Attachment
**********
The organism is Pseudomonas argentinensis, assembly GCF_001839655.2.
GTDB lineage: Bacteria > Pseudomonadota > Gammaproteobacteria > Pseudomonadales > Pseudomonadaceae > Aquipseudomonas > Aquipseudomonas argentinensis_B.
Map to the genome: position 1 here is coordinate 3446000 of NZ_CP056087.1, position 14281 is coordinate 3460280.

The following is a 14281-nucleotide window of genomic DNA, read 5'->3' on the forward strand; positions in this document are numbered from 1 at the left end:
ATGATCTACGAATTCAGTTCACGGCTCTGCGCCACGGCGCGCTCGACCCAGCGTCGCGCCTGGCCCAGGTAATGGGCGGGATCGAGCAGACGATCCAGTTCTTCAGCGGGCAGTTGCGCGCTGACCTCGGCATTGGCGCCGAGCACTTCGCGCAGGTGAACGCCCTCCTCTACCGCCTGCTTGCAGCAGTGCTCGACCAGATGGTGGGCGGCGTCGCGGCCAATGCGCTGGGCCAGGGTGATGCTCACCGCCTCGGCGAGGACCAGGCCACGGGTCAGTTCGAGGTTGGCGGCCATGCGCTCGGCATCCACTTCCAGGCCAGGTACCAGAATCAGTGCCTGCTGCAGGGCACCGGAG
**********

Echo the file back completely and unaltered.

The organism is Pseudomonas argentinensis, assembly GCF_001839655.2.
GTDB lineage: Bacteria > Pseudomonadota > Gammaproteobacteria > Pseudomonadales > Pseudomonadaceae > Aquipseudomonas > Aquipseudomonas argentinensis_B.
Map to the genome: position 1 here is coordinate 3446000 of NZ_CP056087.1, position 14281 is coordinate 3460280.

The following is a 14281-nucleotide window of genomic DNA, read 5'->3' on the forward strand; positions in this document are numbered from 1 at the left end:
ATGATCTACGAATTCAGTTCACGGCTCTGCGCCACGGCGCGCTCGACCCAGCGTCGCGCCTGGCCCAGGTAATGGGCGGGATCGAGCAGACGATCCAGTTCTTCAGCGGGCAGTTGCGCGCTGACCTCGGCATTGGCGCCGAGCACTTCGCGCAGGTGAACGCCCTCCTCTACCGCCTGCTTGCAGCAGTGCTCGACCAGATGGTGGGCGGCGTCGCGGCCAATGCGCTGGGCCAGGGTGATGCTCACCGCCTCGGCGAGGACCAGGCCACGGGTCAGTTCGAGGTTGGCGGCCATGCGCTCGGCATCCACTTCCAGGCCAGGTACCAGAATCAGTGCCTGCTGCAGGGCACCGGAG